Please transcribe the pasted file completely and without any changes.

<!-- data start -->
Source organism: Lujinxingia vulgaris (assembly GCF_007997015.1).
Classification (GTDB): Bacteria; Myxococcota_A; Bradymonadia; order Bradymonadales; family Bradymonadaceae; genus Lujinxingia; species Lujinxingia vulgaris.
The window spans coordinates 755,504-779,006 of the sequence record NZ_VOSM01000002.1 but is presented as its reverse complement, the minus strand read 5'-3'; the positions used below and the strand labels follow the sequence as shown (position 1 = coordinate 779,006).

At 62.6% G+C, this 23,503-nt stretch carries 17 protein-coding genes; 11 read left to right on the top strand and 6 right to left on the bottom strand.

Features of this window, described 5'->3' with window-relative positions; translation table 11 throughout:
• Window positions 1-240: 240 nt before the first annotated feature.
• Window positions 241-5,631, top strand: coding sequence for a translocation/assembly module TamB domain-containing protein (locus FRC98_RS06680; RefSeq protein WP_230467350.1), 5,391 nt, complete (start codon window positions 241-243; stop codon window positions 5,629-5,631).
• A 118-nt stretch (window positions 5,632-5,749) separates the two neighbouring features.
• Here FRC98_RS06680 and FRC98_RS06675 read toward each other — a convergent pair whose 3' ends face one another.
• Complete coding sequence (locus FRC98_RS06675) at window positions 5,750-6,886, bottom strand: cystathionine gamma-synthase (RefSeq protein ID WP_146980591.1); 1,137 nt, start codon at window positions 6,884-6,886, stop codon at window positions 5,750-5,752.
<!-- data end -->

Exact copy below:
Source organism: Lujinxingia vulgaris (assembly GCF_007997015.1).
Classification (GTDB): Bacteria; Myxococcota_A; Bradymonadia; order Bradymonadales; family Bradymonadaceae; genus Lujinxingia; species Lujinxingia vulgaris.
The window spans coordinates 755,504-779,006 of the sequence record NZ_VOSM01000002.1 but is presented as its reverse complement, the minus strand read 5'-3'; the positions used below and the strand labels follow the sequence as shown (position 1 = coordinate 779,006).

At 62.6% G+C, this 23,503-nt stretch carries 17 protein-coding genes; 11 read left to right on the top strand and 6 right to left on the bottom strand.

Features of this window, described 5'->3' with window-relative positions; translation table 11 throughout:
• Window positions 1-240: 240 nt before the first annotated feature.
• Window positions 241-5,631, top strand: coding sequence for a translocation/assembly module TamB domain-containing protein (locus FRC98_RS06680; RefSeq protein WP_230467350.1), 5,391 nt, complete (start codon window positions 241-243; stop codon window positions 5,629-5,631).
• A 118-nt stretch (window positions 5,632-5,749) separates the two neighbouring features.
• Here FRC98_RS06680 and FRC98_RS06675 read toward each other — a convergent pair whose 3' ends face one another.
• Complete coding sequence (locus FRC98_RS06675) at window positions 5,750-6,886, bottom strand: cystathionine gamma-synthase (RefSeq protein ID WP_146980591.1); 1,137 nt, start codon at window positions 6,884-6,886, stop codon at window positions 5,750-5,752.